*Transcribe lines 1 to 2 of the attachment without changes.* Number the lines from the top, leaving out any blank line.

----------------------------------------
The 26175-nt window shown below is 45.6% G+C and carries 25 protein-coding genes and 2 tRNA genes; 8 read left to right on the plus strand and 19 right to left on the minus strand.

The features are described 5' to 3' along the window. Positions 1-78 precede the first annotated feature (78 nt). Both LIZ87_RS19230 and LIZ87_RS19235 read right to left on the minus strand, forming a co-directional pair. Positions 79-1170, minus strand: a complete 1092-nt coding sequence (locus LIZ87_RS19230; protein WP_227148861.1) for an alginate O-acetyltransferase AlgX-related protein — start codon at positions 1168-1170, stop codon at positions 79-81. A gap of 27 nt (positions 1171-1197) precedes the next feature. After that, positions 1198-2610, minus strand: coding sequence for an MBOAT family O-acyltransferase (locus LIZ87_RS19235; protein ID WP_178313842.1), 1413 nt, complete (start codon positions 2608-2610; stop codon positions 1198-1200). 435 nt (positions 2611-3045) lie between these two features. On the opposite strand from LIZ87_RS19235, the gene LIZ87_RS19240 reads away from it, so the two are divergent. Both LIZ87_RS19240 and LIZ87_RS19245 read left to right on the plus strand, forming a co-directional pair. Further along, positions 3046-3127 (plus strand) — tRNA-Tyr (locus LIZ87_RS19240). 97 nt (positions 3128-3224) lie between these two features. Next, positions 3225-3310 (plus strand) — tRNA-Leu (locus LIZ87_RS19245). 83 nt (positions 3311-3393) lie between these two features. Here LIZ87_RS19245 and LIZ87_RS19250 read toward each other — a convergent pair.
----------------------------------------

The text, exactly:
The 26175-nt window shown below is 45.6% G+C and carries 25 protein-coding genes and 2 tRNA genes; 8 read left to right on the plus strand and 19 right to left on the minus strand.

The features are described 5' to 3' along the window. Positions 1-78 precede the first annotated feature (78 nt). Both LIZ87_RS19230 and LIZ87_RS19235 read right to left on the minus strand, forming a co-directional pair. Positions 79-1170, minus strand: a complete 1092-nt coding sequence (locus LIZ87_RS19230; protein WP_227148861.1) for an alginate O-acetyltransferase AlgX-related protein — start codon at positions 1168-1170, stop codon at positions 79-81. A gap of 27 nt (positions 1171-1197) precedes the next feature. After that, positions 1198-2610, minus strand: coding sequence for an MBOAT family O-acyltransferase (locus LIZ87_RS19235; protein ID WP_178313842.1), 1413 nt, complete (start codon positions 2608-2610; stop codon positions 1198-1200). 435 nt (positions 2611-3045) lie between these two features. On the opposite strand from LIZ87_RS19235, the gene LIZ87_RS19240 reads away from it, so the two are divergent. Both LIZ87_RS19240 and LIZ87_RS19245 read left to right on the plus strand, forming a co-directional pair. Further along, positions 3046-3127 (plus strand) — tRNA-Tyr (locus LIZ87_RS19240). 97 nt (positions 3128-3224) lie between these two features. Next, positions 3225-3310 (plus strand) — tRNA-Leu (locus LIZ87_RS19245). 83 nt (positions 3311-3393) lie between these two features. Here LIZ87_RS19245 and LIZ87_RS19250 read toward each other — a convergent pair.